The Modes of Scepticism is one of the most important and influential of all ancient philosophical texts. The texts made an enormous impact on Western thought when they were rediscovered in the 16th century and they have shaped the whole future course of Western philosophy. Despite their importance, the Modes have been little discussed in recent times. This book translates the texts and supplies them with a discursive commentary, concentrating on philosophical issues but also including historical material. The book will (...) be of interest to professional scholars and philosophers but its clear and non-technical style makes it intelligible to beginners and the interested layman. (shrink)
Julia Annas here offers a fundamental reexamination of Plato's ethical thought by investigating the Middle Platonist perspective, which emerged at the end of Plato's own school, the Academy. She highlights the differences between ancient and modern assumptions about Plato's ethics--and stresses the need to be more critical about our own. One of these modern assumptions is the notion that the dialogues record the development of Plato's thought. Annas shows how the Middle Platonists, by contrast, viewed the dialogues as multiple presentations (...) of a single Platonic ethical philosophy, differing in form and purpose but ultimately coherent. They also read Plato's ethics as consistently defending the view that virtue is sufficient for happiness, and see it as converging in its main points with the ethics of the Stoics. Annas goes on to explore the Platonic idea that humankind's final end is "becoming like God"--an idea that is well known among the ancients but virtually ignored in modern interpretations. She also maintains that modern interpretations, beginning in the nineteenth century, have placed undue emphasis on the Republic, and have treated it too much as a political work, whereas the ancients rightly saw it as a continuation of Plato's ethical writings. (shrink)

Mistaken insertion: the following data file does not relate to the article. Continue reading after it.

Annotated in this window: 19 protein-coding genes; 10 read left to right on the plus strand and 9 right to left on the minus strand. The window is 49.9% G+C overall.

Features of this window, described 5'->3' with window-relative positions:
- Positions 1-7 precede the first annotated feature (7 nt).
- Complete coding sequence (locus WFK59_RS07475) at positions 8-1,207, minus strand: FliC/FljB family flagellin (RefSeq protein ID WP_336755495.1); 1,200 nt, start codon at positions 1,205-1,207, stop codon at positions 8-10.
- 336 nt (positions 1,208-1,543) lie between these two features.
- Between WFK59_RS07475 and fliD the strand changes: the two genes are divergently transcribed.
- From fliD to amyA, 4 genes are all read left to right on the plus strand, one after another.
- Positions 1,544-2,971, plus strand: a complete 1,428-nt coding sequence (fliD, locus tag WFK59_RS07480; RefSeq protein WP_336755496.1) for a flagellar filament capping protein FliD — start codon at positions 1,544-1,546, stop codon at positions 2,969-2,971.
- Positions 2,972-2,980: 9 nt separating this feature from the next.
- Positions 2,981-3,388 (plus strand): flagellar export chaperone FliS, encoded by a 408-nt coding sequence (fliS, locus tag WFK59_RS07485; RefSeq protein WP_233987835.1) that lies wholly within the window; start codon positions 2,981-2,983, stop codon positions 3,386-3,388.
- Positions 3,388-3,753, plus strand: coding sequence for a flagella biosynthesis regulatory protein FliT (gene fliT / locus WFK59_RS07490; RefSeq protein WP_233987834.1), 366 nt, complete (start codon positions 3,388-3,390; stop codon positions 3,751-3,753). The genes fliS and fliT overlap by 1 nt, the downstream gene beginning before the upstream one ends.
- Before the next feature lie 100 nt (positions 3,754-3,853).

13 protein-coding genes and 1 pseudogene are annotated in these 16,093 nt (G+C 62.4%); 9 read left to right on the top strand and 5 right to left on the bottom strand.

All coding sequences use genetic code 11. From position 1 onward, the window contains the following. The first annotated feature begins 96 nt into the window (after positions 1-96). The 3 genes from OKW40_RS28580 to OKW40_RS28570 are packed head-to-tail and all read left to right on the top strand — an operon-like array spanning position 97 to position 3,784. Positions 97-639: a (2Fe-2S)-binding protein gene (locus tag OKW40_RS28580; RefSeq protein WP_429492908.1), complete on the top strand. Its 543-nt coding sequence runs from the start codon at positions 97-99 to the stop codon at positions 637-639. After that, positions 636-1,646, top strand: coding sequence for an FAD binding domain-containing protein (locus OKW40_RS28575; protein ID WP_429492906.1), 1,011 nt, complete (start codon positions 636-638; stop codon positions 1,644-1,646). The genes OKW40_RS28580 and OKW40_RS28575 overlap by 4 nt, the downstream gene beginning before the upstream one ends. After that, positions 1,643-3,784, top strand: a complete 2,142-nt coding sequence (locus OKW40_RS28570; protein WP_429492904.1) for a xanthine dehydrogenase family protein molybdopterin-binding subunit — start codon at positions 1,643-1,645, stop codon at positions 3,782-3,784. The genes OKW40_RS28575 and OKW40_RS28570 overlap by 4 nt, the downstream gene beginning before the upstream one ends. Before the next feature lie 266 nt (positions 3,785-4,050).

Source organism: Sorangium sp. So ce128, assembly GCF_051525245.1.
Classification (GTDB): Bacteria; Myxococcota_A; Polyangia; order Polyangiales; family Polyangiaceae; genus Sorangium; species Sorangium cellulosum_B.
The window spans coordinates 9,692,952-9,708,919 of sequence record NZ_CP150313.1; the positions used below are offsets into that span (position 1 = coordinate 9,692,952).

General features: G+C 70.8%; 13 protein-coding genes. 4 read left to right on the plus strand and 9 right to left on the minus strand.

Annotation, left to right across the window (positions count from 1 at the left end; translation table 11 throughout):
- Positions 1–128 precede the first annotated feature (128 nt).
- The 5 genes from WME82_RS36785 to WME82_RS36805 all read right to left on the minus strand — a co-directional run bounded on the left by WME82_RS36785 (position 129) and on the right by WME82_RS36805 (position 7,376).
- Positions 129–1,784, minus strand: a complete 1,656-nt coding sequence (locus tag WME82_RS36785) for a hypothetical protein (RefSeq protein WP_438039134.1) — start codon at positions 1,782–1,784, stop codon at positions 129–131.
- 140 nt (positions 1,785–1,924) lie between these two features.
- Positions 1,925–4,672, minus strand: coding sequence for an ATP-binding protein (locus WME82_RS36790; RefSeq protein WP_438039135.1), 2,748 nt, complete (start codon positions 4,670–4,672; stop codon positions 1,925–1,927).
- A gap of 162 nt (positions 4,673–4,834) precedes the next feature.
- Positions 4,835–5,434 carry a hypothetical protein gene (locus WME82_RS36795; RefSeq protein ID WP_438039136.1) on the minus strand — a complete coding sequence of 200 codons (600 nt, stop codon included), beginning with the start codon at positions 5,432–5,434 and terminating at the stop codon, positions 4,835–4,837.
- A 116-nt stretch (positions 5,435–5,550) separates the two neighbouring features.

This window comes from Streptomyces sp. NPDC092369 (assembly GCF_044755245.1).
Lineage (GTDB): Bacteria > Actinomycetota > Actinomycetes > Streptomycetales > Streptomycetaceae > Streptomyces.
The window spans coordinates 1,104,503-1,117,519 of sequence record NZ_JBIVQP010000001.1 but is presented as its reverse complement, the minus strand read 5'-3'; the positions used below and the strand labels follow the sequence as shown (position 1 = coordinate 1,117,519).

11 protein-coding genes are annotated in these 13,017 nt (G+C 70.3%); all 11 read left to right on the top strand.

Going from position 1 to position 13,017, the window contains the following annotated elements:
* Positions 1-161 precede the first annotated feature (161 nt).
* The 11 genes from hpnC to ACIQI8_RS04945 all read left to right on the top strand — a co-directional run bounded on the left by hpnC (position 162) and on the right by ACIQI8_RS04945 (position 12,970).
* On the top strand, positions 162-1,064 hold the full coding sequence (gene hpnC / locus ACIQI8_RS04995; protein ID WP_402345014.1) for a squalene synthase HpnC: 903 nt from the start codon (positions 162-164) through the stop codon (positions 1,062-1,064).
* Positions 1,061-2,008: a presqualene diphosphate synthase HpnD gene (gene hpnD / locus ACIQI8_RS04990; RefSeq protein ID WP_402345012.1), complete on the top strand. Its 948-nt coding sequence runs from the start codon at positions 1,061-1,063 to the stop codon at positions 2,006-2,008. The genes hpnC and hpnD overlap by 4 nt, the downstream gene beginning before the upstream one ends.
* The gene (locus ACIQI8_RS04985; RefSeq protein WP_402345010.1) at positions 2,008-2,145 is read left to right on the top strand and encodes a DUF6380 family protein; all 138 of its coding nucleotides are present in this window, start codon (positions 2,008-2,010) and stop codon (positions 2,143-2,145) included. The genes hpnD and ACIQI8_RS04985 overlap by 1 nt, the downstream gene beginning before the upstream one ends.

Outlines of Scepticism, by the Greek philosopher Sextus Empiricus, is a work of major importance for the history of Greek philosophy. It is the fullest extant account of ancient scepticism, and it is also one of our most copious sources of information about the other Hellenistic philosophies. Its first part contains an elaborate exposition of the Pyrrhonian variety of scepticism; its second and third parts are critical and destructive, arguing against 'dogmatism' in logic, epistemology, science and ethics - an approach (...) that revolutionized the study of philosophy when Sextus' works were rediscovered and published in the sixteenth century. This volume presents the accurate and readable translation which was first published in 1994, together with a substantial new historical and philosophical introduction by Jonathan Barnes. (shrink)